This favourite Christmas carol is actually about nuclear war
The famous magazine, the Bulletin of the Atomic Scientists (the one with the Doomsday clock on the cover) created an Internet stir this week, just days before the Christmas holidays.
It published an article with this provocative headline: “‘Do You Hear What I Hear’ was actually about the Cuban Missile Crisis.”
“We often take Christmas carols at face value,” writes author Reba A. Wissner. “But at least one holiday favorite, ‘Do You Hear What I Hear,’ contains more than what first meets the ear. Written during the height of the Cuban Missile Crisis, the song contains references to the fear of a nuclear attack.”
Wissner goes on to point out that many of the lines in the song can be interpreted in more than one way.
- “A star, dancing in the night, with a tail as big as a kite” can be interpreted as the sight of a nuclear missile in flight.
- “Said the night wind to the little lamb,” where the lamb is a symbol for peace.
- “Silver and gold” is the human cost of war.
“Do You hear What I Hear,” was written by husband and wife duo Noël Regney and Gloria Shayne. They were affected deeply by the U.S.-Russia standoff which nearly caused a nuclear war.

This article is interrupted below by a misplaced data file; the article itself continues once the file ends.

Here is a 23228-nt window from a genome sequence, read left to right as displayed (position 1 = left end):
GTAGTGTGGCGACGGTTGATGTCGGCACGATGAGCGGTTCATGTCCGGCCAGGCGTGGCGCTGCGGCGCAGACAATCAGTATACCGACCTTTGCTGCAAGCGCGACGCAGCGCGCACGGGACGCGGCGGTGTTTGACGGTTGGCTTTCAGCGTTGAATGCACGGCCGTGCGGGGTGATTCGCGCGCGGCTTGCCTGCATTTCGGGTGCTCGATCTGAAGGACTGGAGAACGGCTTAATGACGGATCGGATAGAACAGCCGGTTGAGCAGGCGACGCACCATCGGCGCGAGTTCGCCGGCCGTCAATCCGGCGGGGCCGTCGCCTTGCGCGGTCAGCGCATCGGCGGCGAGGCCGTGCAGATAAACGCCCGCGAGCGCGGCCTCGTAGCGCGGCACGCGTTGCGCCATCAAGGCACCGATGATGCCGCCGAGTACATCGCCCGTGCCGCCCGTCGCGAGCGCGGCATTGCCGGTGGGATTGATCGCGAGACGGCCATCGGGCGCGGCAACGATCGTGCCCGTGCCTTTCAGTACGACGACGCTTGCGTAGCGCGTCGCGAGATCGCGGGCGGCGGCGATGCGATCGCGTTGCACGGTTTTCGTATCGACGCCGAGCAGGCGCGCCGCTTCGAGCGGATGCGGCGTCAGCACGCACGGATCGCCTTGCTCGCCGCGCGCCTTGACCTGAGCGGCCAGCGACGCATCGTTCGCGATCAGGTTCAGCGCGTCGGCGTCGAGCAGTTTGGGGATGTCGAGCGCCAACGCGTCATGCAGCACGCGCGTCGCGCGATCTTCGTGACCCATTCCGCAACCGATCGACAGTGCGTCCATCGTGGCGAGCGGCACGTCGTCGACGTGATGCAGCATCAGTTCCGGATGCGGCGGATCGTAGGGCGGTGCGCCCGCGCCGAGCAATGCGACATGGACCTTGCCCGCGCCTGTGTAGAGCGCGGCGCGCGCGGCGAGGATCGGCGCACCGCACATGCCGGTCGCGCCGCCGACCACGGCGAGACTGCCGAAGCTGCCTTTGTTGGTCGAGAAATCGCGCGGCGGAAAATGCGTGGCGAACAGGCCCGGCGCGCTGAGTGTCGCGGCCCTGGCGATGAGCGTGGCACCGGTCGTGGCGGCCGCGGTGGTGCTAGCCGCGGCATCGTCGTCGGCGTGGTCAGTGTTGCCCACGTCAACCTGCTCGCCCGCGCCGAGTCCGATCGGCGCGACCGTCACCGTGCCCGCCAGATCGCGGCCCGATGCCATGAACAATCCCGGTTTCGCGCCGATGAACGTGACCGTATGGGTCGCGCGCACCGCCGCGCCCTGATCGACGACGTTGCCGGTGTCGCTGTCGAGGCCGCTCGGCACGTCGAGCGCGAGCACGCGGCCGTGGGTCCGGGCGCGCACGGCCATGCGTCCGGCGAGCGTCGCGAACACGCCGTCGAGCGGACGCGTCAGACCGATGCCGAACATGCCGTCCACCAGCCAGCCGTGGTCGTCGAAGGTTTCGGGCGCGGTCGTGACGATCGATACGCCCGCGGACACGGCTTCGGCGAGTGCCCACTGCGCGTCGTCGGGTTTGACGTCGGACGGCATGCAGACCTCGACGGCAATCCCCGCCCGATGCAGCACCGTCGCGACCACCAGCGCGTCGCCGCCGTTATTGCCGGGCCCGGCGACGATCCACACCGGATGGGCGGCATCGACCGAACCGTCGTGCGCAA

Regney had fought in his native France during World War II and seen the horrors of war firsthand. According to Wissner, the song’s message was so poignant that the pair had difficulty singing through it without crying.
In a 1985 interview, notes Wissner, Regney remarked: “I am amazed that people can think they know the song and not know it is a prayer for peace. But we are so bombarded by sound and our attention spans are so short that we now listen only to catchy beginnings.”
Since its 1962 release, there have been over 151 versions of the song released in multiple languages. Most recently, The Smashing Pumpkins’ Billy Corgan performed the song in a live coffee house show on December 19, 2021.
Perhaps the best-know version is by Bing Crosby, released one year after it was written, which sold over a million copies.
- Read “‘Do You Hear What I Hear’ was actually about the Cuban Missile Crisis,” by Reba A. Wissner in The Bulletin of the Atomic Scientists